By Gary Luster
The month of January usually means two things: New Year’s Day and Gardena’s annual celebration of the life of Dr. Martin Luther King, Jr.
The 40th Annual Dr. Martin Luther King Jr. Commemorative Parade will celebrate Dr. King’s legacy on Saturday, Jan.14 at 10 a.m. The parade will begin at Junipero Serra High School and will end at Rowley Park.
“The parade is scheduled to stage in the area of Marine Avenue and Van Ness Avenue and begin on Van Ness Avenue at 10 a.m.,” said Stephany Santin, Director of Gardena’s Recreation and Human Services Department. “It will travel north on Van Ness Avenue to 132nd Street to Rowley Park where it will disband.”
A celebration will immediately follow the parade at Rowley Park featuring vendors, jumpers, food, and the annual Battle of the Bands competition. The celebration is scheduled to last until 3 p.m.
This year’s Grand Marshal will be Guy Black of KJLH radio. Black hosts the Radio Free Grown Folks Radio Show Saturdays from 9 a.m. to 1 p.m. in addition to being a music director and a community activist.
In addition to Black, the parade will also feature comedienne and television and film actress Luenell as the Celebrity Grand Marshal and 40 plus-year Gardena resident Barbara Phillips as Community Grand Marshal. Phillips, a member of the Second Time Around Senior Club, was recently sworn in as a commissioner of the Gardena Beautification Commission.
Paulette Francis, Chair of the Gardena Martin Luther King Jr. Cultural Committee, said that this year’s event will host more than 1,500 participants in the parade and the celebration in Rowley Park after the parade. All of the Gardena community schools will participate in the parade such as Chapman, Amestoy, Purche, and Gardena High.
“It’s an opportunity for the city of Gardena to just pause and commemorate the legacy and life of Dr. King,” Francis said.
Francis said that she is looking forward to the parade to witness the amount of participation by each school in the local community. Each participant will receive a ribbon commemorating the 40th anniversary of the Dr. Martin Luther King Jr Parade and Celebration.
“One of the biggest things for me was that [last year] we had every Gardena community school represented in our parade,” Francis said. “The school superintendent walked in the parade along with the students. The essay contest winners also walked in the parade.”
Joining the more 1,500 participants will be local city officials including Gardena Mayor Tasha Cerda as well as Los Angeles County Supervisor Holly J. Mitchell and California State Senator Steven Bradford.
After the parade, the Battle of the Bands and the Battle of the Drumlines will occur. First, second and third place winners will each receive a prize. First place will win $1,000, second place will win $500 and third place will win $250. The money goes to the school to be used for the benefit of the band.
Although most people think of the parade and all of the fun that will be had at Rowley Park, there is one other event that is associated with Gardena’s MLK celebration: the annual MLK Essay Contest. This year’s question was: Is the struggle to vote as difficult today as it was during the Civil Rights Movement? Winners will be announced on Friday, Jan.13 at the Friday Night Youth Pro- gram, a special event at Nakaoka Center.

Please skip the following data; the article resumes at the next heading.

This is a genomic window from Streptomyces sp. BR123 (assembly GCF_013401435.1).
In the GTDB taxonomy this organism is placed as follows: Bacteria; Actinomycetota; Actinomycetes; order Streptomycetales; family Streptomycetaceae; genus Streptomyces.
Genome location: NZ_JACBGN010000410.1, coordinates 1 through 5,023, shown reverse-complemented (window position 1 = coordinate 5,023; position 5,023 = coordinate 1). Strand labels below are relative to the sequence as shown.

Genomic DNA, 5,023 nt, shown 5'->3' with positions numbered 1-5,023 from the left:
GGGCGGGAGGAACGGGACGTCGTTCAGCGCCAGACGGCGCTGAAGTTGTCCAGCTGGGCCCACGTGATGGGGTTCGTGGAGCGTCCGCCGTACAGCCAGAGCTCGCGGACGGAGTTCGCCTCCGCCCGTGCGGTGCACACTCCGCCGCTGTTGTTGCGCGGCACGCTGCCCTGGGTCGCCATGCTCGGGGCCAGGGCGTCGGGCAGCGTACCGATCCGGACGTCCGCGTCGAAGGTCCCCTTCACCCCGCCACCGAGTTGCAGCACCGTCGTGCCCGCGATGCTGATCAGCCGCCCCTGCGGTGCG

Keynote speaker at this year’s Friday Night Youth Program will be Alexandra Davis, 22, the winner of the 2018 Gardena MLK Es- say Contest. Davis, recent graduate of San Diego State University, was born and raised in Gardena.
Francis said winners were announced in three categories: Elementary School, Middle School, and High School. The winners in each category will be presented with a monetary prize. The city officials including the mayor are expected to attend. The winners in each category are:
• Elementary School Winners: 1st place–Sanii Pope; 2nd place- -Emma Kagawa; 3rd place–Tyler Chen
• Middle School Winners: 1st place—Erika De Los Santos; 2nd place—Christopher Neiro; 3rd place—Franco Valenzuela
• High School Winners: 1st place—Jocelyn Sandoval, 2nd place—Max Maiya Murray; 3rd place—LaDonte Quincy Willis
“Our young people surprised me,” Francis said. “They were able to compare what voting was like during the Civil Rights Movement and the reason that it’s important to vote and while it’s a struggle for some people, it’s really important to vote. People complain a lot about young people but when you are able to sit down and really listen to their thoughts, then you know we’re going to be in good hands.”
The Dr. Martin Luther King, Jr. Cultural Committee of Gardena was founded in 1972 by Arthur Johnson, a chemist and educator who originally wanted Gardena to honor Dr. King with a city holiday. After hearing Johnson’s idea for a city holiday, the Gardena City Council decided to honor Dr. King with a week-long celebration. Believing that a week of daily activities was too much, Johnson managed to get the event activities down to a parade, a battle of the bands, an annual youth night, and the essay contest.
“We are the first city west of the Mississippi to honor Dr. King with an official celebration,” Francis said. “Other cities just have a parade but for us it’s important to celebrate and honor Dr. King in Gardena because we share the values of Dr. King’s legacy of peace, non-violence and justice.”